An immense trove of the most important royal historical material for decades has quietly been released in the United Kingdom. These are the diaries of Lord Louis Mountbatten and his wife Lady Edwina, from the 1920s until 1968.
As the last great-grandchild and godchild of Queen Victoria, uncle of Prince Philip and adored great-uncle of Prince Charles, Mountbatten exercised a “Rasputin-like influence” in the court of Queen Elizabeth.
He had a long, typically aristocratic, naval officer career from the head of combined operations during the second world war to admiral of the fleet. He was also the last viceroy of India, presiding over transition and Partition. All this gave Mountbatten an unmatched insight into the royal family and its intersections with the highest levels of wartime and post-imperial governance.
But the release of this material does not just shed light on the royal family. It again highlights the significant barriers to accessing our history. Specifically, the claimed “convention of royal secrecy” imposes strict secrecy over royal communications across the Commonwealth nations.
The release of the Mountbatten diaries is entirely due to the work of historian and Mountbatten biographer Andrew Lownie, who fought for four years to get public access to the previously secret diaries.
They are held in the Broadlands Archives, purchased by Southampton University from the Mountbatten family in 2010 for £2.8 million using public funds. At the time, the university said it would “preserve the collection in its entirety for future generations to use and enjoy” and “ensure public access”.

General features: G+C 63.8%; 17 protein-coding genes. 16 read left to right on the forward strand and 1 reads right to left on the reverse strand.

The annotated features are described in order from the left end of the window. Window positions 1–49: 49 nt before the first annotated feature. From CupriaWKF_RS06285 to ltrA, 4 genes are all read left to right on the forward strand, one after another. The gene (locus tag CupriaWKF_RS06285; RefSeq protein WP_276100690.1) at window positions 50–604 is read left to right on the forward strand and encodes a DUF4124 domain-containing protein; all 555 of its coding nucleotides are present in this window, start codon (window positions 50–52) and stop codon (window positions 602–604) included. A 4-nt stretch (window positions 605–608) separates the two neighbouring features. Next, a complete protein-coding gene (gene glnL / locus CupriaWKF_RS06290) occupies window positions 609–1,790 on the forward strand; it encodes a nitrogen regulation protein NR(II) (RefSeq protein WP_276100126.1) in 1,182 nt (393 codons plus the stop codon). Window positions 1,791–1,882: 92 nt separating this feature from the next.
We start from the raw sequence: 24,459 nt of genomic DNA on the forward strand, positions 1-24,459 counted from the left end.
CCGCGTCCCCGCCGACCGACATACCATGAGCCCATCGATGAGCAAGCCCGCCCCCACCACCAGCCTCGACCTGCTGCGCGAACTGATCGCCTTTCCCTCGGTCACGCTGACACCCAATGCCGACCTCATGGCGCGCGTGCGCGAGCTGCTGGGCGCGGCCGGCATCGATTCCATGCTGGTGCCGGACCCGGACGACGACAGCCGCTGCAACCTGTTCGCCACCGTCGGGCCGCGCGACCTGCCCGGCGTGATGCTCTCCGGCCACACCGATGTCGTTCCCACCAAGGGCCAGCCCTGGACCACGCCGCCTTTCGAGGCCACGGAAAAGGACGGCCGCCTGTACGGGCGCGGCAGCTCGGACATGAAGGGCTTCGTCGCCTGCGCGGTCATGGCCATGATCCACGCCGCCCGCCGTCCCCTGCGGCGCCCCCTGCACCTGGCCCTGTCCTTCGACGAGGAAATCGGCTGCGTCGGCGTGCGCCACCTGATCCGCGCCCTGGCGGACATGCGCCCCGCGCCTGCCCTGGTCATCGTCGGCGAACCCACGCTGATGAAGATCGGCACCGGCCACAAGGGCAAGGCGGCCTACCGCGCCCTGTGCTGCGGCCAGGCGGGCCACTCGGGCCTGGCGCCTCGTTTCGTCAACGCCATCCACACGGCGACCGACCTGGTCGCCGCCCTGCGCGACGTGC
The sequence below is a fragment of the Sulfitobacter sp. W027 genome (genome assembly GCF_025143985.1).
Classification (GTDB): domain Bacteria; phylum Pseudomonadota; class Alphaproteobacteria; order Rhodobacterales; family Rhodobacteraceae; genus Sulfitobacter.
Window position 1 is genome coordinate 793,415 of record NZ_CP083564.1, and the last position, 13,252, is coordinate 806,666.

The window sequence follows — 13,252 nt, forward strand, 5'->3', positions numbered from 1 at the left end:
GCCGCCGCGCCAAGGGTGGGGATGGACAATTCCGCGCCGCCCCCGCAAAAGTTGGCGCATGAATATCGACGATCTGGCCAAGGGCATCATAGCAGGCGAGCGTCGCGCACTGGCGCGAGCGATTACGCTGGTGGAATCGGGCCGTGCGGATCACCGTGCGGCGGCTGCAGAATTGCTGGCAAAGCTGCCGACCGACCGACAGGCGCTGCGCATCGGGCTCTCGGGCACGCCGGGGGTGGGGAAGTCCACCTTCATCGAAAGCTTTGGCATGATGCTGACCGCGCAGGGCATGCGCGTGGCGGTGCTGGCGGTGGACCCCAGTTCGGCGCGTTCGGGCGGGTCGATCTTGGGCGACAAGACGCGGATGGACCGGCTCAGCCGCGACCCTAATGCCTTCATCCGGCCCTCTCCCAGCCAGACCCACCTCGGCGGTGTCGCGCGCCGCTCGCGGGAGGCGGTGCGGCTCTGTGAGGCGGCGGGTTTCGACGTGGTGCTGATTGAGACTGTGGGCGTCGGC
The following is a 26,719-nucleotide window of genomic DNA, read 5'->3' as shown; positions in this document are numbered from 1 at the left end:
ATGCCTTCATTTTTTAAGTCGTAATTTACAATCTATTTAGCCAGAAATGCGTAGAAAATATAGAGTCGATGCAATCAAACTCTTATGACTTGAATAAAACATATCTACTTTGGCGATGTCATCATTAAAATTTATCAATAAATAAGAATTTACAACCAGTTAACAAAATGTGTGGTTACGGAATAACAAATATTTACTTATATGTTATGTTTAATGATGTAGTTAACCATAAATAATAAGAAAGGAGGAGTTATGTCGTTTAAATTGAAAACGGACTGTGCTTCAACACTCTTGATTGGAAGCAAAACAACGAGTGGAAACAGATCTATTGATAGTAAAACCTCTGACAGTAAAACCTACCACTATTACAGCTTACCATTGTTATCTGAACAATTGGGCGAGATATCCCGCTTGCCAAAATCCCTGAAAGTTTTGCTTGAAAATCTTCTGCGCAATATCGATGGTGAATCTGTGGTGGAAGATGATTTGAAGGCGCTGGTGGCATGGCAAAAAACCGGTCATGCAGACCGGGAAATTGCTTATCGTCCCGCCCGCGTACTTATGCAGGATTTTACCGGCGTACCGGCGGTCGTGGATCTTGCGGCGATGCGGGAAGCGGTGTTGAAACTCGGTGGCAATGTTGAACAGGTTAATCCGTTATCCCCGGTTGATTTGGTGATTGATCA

The university’s catalogue gives their legal status as “public records”, and states they were “open on transfer”. Yet the papers were closed after an officious university historian warned the government the papers contained “many references to the royal family”.
Lownie’s initial request for access under the United Kingdom’s freedom of information regime was rejected by the university, citing a cabinet directive preventing the release of the diaries and letters. A successful appeal followed, which the university ignored until threatened with a contempt action.
Finally, late last month, 22 MPs signed a motion tabled in the House of Commons calling for “their publication without further obfuscation and delay”. The university finally released many – though not all – of the diaries.
Lownie, meanwhile, has spent £250,000 of his own money in pursuit of public access to the Mountbatten archives, which were always purportedly a public resource.
Former United States ambassador to India John Kenneth Galbraith has previously described Mountbatten’s unabashed use of royal privilege for personal advancement: “no one was ever better served by the accident of birth or put royal connection to greater use”.
So the Mountbatten archive will provide a fascinating window into a rare familial link to the final years of a fading, disintegrating, European royalty and its intersection with key episodes in British political history.
Many of Mountbatten’s (at times conflicting) roles attracted significant controversy, on which the diaries and letters, in particular, will shed great light. This includes the fiasco of the raid on the French coast at Dieppe in 1942. As Galbraith also noted, this was, “widely believed the single most ill-advised, costly and generally disastrous operation of the war”.
There is also the contentious, brutal, partition of India. And his unconventional “open marriage”, including Edwina’s close relationship with the first post-independence Prime Minister of India, Jawaharlal Nehru. All of these will be re-evaluated in light of this remarkable shared archive.
Yet, several files Lownie is particularly interested in are missing from the public release.
These include the 1947 and 1948 diaries covering the Mountbattens’ involvement in pre-Independence India, transition and partition, among “scores of files” not yet released. These crucial historical documents covering a contentious time in British imperial history remain locked away and the fight for public access to them continues.